"A meek endeavor to the triumph" by Sampath Jayarathna

Sunday, September 06, 2015

[Monday Motivator] Facing Resistance to Daily Writing - August 31, 2015

This is an excerpt from the Monday Motivator Program of Center for Faculty Development and Diversity. Please find the original document here. The National Center for Faculty Development and Diversity is an independent professional development, training, and mentoring community of over 71,000 graduate students, post-docs, and faculty members.

In last week's Monday Motivator, I encouraged you to consider blocking out at least 30 minutes every day for writing and suggested you treat your writing time with the same respect you would a meeting or a class. As always, those two seemingly simple suggestions resulted in my phone ringing off the hook and my inbox overflowing!

The outpouring of response only re-affirmed my belief that daily writing is difficult because what seems like a simple act -- sitting down to write for 30 minutes every day -- brings forth all of our "stuff" (whatever that "stuff" may be). This past week alone, daily writing brought out fears of success, fears of failure, debilitating perfectionism, inner-critics on steroids, rage over institutional inequalities, and painful ambivalence about whether (or not) some of us want to be academics.

Today, I want to acknowledge that daily writing can be incredibly difficult and resistance is to be expected. Anytime we try to make a change in our behavior, we are guaranteed to face resistance which most frequently manifests as procrastination, avoidance and/or denial. That resistance is perfectly normal, practically universal, and you are not alone in your fears, anxieties, and time constraints. If you struggled to write every day last week, that's okay. This is a new week and a new opportunity to enter into open and honest conversation with your resistance.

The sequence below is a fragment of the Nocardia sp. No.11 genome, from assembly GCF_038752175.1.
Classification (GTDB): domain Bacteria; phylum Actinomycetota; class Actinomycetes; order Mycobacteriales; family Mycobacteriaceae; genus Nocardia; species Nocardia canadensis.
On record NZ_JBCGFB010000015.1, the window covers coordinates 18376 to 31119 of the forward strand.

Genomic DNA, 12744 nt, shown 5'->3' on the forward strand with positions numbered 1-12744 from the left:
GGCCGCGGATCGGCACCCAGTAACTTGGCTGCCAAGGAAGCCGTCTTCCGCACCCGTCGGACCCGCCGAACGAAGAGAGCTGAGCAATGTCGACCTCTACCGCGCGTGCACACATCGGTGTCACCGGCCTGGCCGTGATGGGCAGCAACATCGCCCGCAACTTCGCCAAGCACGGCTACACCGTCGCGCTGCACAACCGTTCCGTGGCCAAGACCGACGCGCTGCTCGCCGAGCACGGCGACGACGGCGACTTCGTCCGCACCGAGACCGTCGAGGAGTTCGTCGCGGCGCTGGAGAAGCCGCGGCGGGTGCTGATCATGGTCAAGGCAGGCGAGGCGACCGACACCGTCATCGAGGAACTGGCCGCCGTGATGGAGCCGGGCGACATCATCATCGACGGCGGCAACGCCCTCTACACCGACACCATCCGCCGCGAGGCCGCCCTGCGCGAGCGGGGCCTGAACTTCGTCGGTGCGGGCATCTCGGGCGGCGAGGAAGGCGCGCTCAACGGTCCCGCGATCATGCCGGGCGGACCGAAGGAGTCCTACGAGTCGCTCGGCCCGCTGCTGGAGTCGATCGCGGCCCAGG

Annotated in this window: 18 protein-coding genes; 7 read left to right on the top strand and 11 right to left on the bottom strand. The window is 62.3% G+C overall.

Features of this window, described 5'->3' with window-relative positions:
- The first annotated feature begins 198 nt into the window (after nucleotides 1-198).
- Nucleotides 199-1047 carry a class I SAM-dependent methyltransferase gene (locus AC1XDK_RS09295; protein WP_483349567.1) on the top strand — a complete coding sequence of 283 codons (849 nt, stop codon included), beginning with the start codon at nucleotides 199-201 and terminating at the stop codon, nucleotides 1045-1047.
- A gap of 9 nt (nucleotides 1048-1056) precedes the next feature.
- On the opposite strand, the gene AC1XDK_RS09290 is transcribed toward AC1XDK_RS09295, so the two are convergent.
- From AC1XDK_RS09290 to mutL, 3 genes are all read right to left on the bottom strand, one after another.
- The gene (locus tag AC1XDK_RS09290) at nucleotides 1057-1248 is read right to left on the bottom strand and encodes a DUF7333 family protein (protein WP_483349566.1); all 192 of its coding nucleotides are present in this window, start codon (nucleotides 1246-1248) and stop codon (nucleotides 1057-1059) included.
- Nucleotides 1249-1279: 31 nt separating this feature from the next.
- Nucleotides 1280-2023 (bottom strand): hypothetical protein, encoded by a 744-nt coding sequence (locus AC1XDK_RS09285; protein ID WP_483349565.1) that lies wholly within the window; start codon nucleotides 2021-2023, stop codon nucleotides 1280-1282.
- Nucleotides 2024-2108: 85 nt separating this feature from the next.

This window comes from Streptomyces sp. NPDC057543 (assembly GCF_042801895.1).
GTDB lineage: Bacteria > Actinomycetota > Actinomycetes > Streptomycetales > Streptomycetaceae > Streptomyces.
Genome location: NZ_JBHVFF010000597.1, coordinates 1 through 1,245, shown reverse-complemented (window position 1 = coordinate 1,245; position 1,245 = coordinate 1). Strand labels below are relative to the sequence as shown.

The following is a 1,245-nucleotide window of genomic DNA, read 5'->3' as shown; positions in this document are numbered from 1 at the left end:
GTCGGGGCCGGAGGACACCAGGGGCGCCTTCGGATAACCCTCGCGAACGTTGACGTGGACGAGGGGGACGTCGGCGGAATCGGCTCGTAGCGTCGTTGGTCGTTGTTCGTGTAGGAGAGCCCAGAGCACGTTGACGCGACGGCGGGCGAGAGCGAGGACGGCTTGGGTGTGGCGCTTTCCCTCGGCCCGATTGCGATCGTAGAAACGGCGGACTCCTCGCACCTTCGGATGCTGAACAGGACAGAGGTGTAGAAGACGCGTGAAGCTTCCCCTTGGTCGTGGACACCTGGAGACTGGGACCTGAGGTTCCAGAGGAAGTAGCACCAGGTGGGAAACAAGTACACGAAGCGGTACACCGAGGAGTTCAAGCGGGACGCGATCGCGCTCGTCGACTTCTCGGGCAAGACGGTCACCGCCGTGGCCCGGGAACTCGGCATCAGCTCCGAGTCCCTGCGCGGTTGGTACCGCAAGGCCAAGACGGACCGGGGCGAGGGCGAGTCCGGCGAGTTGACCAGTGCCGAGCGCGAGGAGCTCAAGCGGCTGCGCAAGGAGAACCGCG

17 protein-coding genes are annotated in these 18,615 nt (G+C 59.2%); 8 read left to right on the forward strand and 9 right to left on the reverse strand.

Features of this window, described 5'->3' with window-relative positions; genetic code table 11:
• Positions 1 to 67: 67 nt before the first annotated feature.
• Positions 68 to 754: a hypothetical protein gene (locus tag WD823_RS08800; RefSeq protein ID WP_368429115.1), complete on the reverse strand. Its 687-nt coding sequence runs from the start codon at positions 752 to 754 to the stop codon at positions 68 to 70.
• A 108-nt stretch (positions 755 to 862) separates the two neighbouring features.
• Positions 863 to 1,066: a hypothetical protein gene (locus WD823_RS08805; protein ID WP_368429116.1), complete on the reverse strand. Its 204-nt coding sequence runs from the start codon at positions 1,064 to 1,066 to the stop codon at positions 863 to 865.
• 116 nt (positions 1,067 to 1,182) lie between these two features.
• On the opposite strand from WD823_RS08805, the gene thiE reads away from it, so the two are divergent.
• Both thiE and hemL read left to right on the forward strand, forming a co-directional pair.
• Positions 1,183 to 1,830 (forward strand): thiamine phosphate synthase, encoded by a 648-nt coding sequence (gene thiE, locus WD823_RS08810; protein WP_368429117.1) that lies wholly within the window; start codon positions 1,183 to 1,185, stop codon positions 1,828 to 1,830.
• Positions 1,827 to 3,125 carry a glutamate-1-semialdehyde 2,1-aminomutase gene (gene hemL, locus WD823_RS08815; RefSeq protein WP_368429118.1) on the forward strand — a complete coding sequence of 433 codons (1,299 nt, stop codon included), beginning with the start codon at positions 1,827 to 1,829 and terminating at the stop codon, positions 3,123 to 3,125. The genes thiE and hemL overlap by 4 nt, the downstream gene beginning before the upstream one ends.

Some of us experience resistance as a loss of energy that leads us to give up on daily writing. Then later, we feel guilty about breaking yet another promise to ourselves. Let's take a totally different approach to our resistance this week by acknowledging it, being curious about it, figuring it out, naming it, and then sneaking around it. In the process, let's also be gentle with ourselves because guilt, shame and self-criticism aren't useful and they aren't going to help any of us write, publish and/or be productive scholars.

This is a new week, so when you experience resistance, I suggest you try three things. First, acknowledge that you're feeling resistance and name it. Even if it's only identifying the feeling ("I just don't wanna write today!") or the behavior ("I must check Facebook before I start writing!") that's keeping you from writing. That's a great start. Second, find the smallest amount of time you can stand for daily writing and show up. If you can write for 5 minutes every day this week, that's a success. If all you can do in that 5 minutes is physically pick up your manuscript and walk around your office snuggling it, that's progress! Third, in that small amount of time, re-connect with what you love about your project. You may hate 30 different things about it, but for now try remembering what you love about it. Doing just a little something and loving it will help you tiptoe around your resistance, the energy and connection will return, and you will be moving forward on the pathway to establishing a healthy and sustainable writing routine.

The Weekly Challenge
This week, I challenge you to do the following:
  • If you haven't created a semester plan yet, do so now. If you need motivation, go ahead and listen to our Every Semester Needs a Plan core curriculum webinar and check out sample semester plans.
  • Re-commit to your writing time this week.
  • Block your writing time out of your calendar.
  • If you don't have a calendar, try google calendar or go buy a simple and cheap one ASAP!
  • If you experience resistance, acknowledge and name it.
  • If you're struggling, reduce your time to the smallest amount you can actually stand, then set a timer, and get started.
  • Remember what you LOVE about your work.
  • If you don't love anything about your manuscript, gently and lovingly ask yourself: why am I doing this?
I hope this week brings you the curiosity to engage in conversation with your resistance and a deep reconnection with what you love about your current writing project.

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